I realise that even with these fees there is still considerable demand for the funds.

Those more uniform buy lists I referred to earlier mean it is nigh on impossible for a large wealth manager to enter an investment trust in the secondary market because the liquidity just is not there.

Therefore the only access point available is at the initial public offering (IPO). But just because people are willing to pay a certain amount does not necessarily make it a good idea to charge them that.

I have no problem with people and businesses getting well paid to do a good job. The brokers who oversee the IPOs have to work hard to build up a list of potential investors and organise the marketing of these investments.

List of objections

So what are my objections?

First, the charges are too high and seem to be rising – I remember fund IPO charges at lower levels and some asset management companies historically covering the launch costs of new issues.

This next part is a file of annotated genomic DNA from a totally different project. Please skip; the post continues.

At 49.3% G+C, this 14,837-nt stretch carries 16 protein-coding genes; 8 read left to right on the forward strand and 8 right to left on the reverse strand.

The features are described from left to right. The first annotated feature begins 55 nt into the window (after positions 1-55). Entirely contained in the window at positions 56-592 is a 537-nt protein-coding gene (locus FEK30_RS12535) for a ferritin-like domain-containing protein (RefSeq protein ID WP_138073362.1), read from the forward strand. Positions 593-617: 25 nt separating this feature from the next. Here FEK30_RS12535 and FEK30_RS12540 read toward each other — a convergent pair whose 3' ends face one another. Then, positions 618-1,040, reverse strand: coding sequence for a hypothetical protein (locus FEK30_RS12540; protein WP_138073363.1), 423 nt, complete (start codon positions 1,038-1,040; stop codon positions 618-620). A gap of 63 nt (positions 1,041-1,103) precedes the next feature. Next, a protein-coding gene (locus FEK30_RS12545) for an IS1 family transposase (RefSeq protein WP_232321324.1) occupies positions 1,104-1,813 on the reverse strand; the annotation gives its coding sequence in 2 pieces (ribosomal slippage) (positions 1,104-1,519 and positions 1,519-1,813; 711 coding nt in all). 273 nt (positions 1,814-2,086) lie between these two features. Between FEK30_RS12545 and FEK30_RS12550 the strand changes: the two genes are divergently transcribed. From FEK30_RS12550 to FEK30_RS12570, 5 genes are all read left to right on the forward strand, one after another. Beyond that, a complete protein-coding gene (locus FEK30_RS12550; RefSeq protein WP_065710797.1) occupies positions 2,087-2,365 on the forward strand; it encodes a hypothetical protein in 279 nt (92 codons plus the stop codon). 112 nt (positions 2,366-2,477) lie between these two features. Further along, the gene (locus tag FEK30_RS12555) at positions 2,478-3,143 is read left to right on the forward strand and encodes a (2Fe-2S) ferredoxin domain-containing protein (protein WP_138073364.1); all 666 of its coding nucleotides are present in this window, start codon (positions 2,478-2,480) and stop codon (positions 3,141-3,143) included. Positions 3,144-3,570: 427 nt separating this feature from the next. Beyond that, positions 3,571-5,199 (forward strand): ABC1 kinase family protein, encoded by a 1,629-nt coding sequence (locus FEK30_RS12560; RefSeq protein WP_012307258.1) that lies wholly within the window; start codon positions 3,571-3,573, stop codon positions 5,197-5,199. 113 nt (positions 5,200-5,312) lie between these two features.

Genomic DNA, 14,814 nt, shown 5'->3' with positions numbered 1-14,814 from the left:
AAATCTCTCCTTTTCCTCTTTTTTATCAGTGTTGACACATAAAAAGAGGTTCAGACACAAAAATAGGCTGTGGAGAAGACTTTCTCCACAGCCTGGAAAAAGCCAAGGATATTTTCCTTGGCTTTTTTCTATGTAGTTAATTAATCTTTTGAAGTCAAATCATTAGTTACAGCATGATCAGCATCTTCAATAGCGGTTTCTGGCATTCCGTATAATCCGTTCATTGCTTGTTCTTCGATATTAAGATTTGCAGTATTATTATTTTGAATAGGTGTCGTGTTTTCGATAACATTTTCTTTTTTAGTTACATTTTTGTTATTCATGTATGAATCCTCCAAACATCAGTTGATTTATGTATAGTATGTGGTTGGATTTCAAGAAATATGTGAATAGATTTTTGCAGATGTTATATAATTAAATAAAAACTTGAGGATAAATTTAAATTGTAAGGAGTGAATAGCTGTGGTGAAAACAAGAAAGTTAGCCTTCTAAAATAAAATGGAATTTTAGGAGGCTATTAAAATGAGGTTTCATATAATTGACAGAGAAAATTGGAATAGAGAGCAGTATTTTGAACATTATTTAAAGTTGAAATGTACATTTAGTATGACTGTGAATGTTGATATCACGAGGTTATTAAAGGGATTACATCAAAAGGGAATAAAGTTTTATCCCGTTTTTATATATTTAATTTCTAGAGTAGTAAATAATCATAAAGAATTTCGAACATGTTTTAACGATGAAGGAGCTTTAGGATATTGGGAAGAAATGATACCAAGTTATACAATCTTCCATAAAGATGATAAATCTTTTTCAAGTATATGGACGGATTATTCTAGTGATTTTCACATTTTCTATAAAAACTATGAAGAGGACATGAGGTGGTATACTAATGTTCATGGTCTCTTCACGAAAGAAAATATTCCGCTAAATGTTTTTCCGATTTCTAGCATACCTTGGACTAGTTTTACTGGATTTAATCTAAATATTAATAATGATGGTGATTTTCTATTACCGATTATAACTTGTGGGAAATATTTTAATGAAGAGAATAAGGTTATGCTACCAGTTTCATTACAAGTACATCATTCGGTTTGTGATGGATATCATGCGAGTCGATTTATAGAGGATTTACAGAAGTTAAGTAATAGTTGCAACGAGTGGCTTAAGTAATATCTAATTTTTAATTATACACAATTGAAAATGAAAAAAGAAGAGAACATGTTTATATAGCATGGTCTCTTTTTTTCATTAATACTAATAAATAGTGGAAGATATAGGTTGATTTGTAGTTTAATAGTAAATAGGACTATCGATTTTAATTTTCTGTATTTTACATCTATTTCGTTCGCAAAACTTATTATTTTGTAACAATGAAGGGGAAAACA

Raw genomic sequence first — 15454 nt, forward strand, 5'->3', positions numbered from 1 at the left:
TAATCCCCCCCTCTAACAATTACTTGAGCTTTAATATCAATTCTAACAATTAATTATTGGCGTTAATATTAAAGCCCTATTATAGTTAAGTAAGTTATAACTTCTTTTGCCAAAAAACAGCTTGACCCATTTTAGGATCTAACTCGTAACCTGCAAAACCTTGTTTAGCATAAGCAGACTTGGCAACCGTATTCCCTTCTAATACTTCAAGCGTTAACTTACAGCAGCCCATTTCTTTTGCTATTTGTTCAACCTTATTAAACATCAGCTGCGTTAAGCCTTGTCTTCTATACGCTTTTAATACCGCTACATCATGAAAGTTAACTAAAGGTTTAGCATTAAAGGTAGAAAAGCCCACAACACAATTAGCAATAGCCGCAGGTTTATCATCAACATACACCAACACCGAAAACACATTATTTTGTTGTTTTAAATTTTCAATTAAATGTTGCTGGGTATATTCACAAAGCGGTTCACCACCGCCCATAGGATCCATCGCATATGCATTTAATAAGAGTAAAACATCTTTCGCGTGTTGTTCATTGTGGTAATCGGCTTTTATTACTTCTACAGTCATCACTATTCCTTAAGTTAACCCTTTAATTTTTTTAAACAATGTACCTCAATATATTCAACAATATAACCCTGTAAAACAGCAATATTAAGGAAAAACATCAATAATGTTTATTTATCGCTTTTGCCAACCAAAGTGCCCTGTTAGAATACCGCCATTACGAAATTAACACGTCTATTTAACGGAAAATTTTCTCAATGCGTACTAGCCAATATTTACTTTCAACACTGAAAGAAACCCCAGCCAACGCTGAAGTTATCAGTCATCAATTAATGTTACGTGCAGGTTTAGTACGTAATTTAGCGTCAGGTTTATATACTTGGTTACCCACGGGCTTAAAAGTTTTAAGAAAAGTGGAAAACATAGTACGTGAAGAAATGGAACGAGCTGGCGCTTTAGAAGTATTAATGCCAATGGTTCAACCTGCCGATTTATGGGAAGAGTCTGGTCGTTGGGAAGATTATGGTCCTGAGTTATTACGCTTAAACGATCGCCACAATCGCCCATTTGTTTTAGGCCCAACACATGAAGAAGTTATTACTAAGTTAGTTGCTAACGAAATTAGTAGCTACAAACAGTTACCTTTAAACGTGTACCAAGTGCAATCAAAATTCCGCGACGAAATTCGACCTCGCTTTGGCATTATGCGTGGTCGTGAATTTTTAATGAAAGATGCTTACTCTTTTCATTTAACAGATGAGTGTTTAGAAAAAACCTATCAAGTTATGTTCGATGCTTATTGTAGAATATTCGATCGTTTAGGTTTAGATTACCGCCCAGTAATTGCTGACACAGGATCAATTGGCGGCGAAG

Second, the costs of marketing and selling a fund surely are fixed and not related to the amount of money that I spend on the investment.

I would prefer a flat fee that would allow the broker to make a reasonable profit after covering the expense of contacting me and dealing with my application.

Third, I am not quite sure of the service I am getting for this fee. Brokers used to hold investment trust shares on their books so as to create liquidity for a secondary market.

Following the financial crisis, they are limited in their ability to offer this facility, but fees seem to have been rising rather than falling as one would expect with a reduction in service.

In summary, I would like a fee that is linked to the service I am receiving and is broken down so I know exactly what I am paying for.